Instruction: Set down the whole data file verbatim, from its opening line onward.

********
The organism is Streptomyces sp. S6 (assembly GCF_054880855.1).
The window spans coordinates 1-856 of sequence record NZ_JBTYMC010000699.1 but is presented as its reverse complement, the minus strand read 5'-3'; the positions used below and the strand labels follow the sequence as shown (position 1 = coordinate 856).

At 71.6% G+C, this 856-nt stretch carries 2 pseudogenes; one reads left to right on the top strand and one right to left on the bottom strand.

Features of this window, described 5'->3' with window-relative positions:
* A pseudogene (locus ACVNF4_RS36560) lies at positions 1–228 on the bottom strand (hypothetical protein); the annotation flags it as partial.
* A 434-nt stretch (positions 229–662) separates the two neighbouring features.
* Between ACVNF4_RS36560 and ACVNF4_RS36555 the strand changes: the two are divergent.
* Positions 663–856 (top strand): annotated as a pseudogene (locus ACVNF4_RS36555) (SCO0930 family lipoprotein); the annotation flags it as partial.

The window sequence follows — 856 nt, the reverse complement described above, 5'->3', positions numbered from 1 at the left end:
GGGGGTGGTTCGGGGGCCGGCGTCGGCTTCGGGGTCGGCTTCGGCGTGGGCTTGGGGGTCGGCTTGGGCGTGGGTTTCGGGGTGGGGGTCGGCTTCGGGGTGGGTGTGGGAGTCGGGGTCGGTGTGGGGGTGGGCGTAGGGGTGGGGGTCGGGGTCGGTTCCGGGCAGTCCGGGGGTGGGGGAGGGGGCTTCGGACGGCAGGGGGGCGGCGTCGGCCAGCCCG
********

The organism is Streptomyces sp. S6 (assembly GCF_054880855.1).
The window spans coordinates 1-856 of sequence record NZ_JBTYMC010000699.1 but is presented as its reverse complement, the minus strand read 5'-3'; the positions used below and the strand labels follow the sequence as shown (position 1 = coordinate 856).

At 71.6% G+C, this 856-nt stretch carries 2 pseudogenes; one reads left to right on the top strand and one right to left on the bottom strand.

Features of this window, described 5'->3' with window-relative positions:
* A pseudogene (locus ACVNF4_RS36560) lies at positions 1–228 on the bottom strand (hypothetical protein); the annotation flags it as partial.
* A 434-nt stretch (positions 229–662) separates the two neighbouring features.
* Between ACVNF4_RS36560 and ACVNF4_RS36555 the strand changes: the two are divergent.
* Positions 663–856 (top strand): annotated as a pseudogene (locus ACVNF4_RS36555) (SCO0930 family lipoprotein); the annotation flags it as partial.

The window sequence follows — 856 nt, the reverse complement described above, 5'->3', positions numbered from 1 at the left end:
GGGGGTGGTTCGGGGGCCGGCGTCGGCTTCGGGGTCGGCTTCGGCGTGGGCTTGGGGGTCGGCTTGGGCGTGGGTTTCGGGGTGGGGGTCGGCTTCGGGGTGGGTGTGGGAGTCGGGGTCGGTGTGGGGGTGGGCGTAGGGGTGGGGGTCGGGGTCGGTTCCGGGCAGTCCGGGGGTGGGGGAGGGGGCTTCGGACGGCAGGGGGGCGGCGTCGGCCAGCCCG